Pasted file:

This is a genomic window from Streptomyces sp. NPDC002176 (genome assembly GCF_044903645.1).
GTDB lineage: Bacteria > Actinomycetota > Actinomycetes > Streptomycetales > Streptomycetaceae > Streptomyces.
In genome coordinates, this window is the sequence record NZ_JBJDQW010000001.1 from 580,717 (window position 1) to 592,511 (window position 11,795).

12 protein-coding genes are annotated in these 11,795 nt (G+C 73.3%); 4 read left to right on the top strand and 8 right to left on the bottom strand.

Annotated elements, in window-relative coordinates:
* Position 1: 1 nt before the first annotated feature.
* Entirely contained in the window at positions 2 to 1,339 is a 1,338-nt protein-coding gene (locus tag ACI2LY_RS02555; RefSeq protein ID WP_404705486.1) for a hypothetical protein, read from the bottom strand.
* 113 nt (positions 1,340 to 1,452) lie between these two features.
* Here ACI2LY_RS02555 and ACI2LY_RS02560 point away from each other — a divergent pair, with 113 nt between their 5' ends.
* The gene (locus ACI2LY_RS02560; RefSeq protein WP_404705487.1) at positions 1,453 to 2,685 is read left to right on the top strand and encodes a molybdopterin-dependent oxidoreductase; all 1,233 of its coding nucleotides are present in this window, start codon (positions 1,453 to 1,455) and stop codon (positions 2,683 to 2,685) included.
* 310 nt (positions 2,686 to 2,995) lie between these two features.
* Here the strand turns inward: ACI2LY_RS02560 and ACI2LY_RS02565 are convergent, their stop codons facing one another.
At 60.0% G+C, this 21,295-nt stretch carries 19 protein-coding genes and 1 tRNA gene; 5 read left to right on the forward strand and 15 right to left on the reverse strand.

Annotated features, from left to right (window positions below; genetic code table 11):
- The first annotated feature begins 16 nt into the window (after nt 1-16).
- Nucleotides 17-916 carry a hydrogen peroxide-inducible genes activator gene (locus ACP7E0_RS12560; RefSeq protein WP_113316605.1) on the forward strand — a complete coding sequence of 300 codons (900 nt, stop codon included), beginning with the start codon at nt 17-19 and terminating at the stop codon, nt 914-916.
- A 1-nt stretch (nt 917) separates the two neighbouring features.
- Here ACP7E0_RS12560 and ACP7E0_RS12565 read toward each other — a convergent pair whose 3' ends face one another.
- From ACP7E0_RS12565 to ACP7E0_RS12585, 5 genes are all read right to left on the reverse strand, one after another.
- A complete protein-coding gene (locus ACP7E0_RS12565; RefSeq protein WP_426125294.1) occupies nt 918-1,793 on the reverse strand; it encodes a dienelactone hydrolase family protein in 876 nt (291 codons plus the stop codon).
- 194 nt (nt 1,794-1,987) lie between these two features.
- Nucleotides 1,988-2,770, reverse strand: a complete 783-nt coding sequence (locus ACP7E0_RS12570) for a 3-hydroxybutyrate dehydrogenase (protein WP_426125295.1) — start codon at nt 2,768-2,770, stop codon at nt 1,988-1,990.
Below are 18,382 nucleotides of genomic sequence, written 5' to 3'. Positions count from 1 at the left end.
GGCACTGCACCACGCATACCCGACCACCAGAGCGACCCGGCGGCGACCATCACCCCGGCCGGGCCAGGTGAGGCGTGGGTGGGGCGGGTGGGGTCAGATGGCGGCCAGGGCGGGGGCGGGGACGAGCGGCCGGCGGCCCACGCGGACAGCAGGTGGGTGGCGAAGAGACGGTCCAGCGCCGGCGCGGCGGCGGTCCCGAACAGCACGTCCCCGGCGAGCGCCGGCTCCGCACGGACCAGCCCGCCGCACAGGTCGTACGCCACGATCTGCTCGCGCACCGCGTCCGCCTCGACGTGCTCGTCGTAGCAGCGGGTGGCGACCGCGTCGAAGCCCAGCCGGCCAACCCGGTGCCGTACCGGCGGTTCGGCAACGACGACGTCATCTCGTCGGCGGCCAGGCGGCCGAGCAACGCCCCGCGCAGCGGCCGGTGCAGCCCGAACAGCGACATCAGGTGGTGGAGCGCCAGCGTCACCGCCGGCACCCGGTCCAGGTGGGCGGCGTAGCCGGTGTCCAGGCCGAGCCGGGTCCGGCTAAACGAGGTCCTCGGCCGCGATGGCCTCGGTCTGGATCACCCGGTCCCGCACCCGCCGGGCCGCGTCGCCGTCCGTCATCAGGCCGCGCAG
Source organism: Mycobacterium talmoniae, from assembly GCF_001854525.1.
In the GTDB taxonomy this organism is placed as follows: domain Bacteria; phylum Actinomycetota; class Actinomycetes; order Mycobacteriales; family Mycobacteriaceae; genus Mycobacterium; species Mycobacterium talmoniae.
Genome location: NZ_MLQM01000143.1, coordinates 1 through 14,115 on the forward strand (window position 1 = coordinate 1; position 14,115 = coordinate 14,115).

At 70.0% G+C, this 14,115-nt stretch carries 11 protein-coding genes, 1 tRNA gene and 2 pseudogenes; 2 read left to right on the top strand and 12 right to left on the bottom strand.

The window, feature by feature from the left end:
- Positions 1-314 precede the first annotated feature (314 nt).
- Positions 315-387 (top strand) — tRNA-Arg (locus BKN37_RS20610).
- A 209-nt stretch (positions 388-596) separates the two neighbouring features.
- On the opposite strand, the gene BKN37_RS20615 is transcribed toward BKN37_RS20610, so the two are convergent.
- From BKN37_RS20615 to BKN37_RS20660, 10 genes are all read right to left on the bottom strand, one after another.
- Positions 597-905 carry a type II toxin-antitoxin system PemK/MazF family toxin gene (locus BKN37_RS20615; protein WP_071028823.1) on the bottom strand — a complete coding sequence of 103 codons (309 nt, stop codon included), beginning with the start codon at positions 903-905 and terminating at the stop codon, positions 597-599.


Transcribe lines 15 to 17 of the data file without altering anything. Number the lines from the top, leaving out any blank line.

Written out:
- The first annotated feature begins 16 nt into the window (after nt 1-16).
- Nucleotides 17-916 carry a hydrogen peroxide-inducible genes activator gene (locus ACP7E0_RS12560; RefSeq protein WP_113316605.1) on the forward strand — a complete coding sequence of 300 codons (900 nt, stop codon included), beginning with the start codon at nt 17-19 and terminating at the stop codon, nt 914-916.
- A 1-nt stretch (nt 917) separates the two neighbouring features.